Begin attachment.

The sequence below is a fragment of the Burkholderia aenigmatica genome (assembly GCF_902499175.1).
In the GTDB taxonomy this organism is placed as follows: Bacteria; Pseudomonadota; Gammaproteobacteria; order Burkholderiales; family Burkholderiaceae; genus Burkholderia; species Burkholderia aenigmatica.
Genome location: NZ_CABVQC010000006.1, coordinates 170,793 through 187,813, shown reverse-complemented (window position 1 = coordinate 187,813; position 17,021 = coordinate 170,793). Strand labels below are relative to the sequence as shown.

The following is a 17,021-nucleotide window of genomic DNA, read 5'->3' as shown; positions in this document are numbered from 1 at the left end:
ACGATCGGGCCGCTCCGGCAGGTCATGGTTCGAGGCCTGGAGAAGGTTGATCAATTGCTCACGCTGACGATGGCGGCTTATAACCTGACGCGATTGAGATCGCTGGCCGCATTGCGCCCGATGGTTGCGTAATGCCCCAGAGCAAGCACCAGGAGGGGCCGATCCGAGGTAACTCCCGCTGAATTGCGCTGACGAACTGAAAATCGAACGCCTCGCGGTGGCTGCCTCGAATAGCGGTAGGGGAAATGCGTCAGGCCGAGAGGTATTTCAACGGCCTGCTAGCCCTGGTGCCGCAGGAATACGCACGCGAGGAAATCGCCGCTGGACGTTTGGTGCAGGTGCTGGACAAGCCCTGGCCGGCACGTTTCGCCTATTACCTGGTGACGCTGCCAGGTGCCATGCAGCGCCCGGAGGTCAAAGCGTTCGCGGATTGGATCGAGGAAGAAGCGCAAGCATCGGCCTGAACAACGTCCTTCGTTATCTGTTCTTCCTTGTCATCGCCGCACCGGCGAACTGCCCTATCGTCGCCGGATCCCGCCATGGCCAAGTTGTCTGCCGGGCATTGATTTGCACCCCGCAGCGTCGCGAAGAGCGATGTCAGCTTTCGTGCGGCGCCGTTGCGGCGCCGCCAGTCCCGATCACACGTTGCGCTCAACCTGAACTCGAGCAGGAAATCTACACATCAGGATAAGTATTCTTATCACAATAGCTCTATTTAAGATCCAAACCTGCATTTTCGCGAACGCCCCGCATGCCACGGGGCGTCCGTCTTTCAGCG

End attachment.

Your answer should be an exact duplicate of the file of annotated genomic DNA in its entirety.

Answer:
The sequence below is a fragment of the Burkholderia aenigmatica genome (assembly GCF_902499175.1).
In the GTDB taxonomy this organism is placed as follows: Bacteria; Pseudomonadota; Gammaproteobacteria; order Burkholderiales; family Burkholderiaceae; genus Burkholderia; species Burkholderia aenigmatica.
Genome location: NZ_CABVQC010000006.1, coordinates 170,793 through 187,813, shown reverse-complemented (window position 1 = coordinate 187,813; position 17,021 = coordinate 170,793). Strand labels below are relative to the sequence as shown.

The following is a 17,021-nucleotide window of genomic DNA, read 5'->3' as shown; positions in this document are numbered from 1 at the left end:
ACGATCGGGCCGCTCCGGCAGGTCATGGTTCGAGGCCTGGAGAAGGTTGATCAATTGCTCACGCTGACGATGGCGGCTTATAACCTGACGCGATTGAGATCGCTGGCCGCATTGCGCCCGATGGTTGCGTAATGCCCCAGAGCAAGCACCAGGAGGGGCCGATCCGAGGTAACTCCCGCTGAATTGCGCTGACGAACTGAAAATCGAACGCCTCGCGGTGGCTGCCTCGAATAGCGGTAGGGGAAATGCGTCAGGCCGAGAGGTATTTCAACGGCCTGCTAGCCCTGGTGCCGCAGGAATACGCACGCGAGGAAATCGCCGCTGGACGTTTGGTGCAGGTGCTGGACAAGCCCTGGCCGGCACGTTTCGCCTATTACCTGGTGACGCTGCCAGGTGCCATGCAGCGCCCGGAGGTCAAAGCGTTCGCGGATTGGATCGAGGAAGAAGCGCAAGCATCGGCCTGAACAACGTCCTTCGTTATCTGTTCTTCCTTGTCATCGCCGCACCGGCGAACTGCCCTATCGTCGCCGGATCCCGCCATGGCCAAGTTGTCTGCCGGGCATTGATTTGCACCCCGCAGCGTCGCGAAGAGCGATGTCAGCTTTCGTGCGGCGCCGTTGCGGCGCCGCCAGTCCCGATCACACGTTGCGCTCAACCTGAACTCGAGCAGGAAATCTACACATCAGGATAAGTATTCTTATCACAATAGCTCTATTTAAGATCCAAACCTGCATTTTCGCGAACGCCCCGCATGCCACGGGGCGTCCGTCTTTCAGCG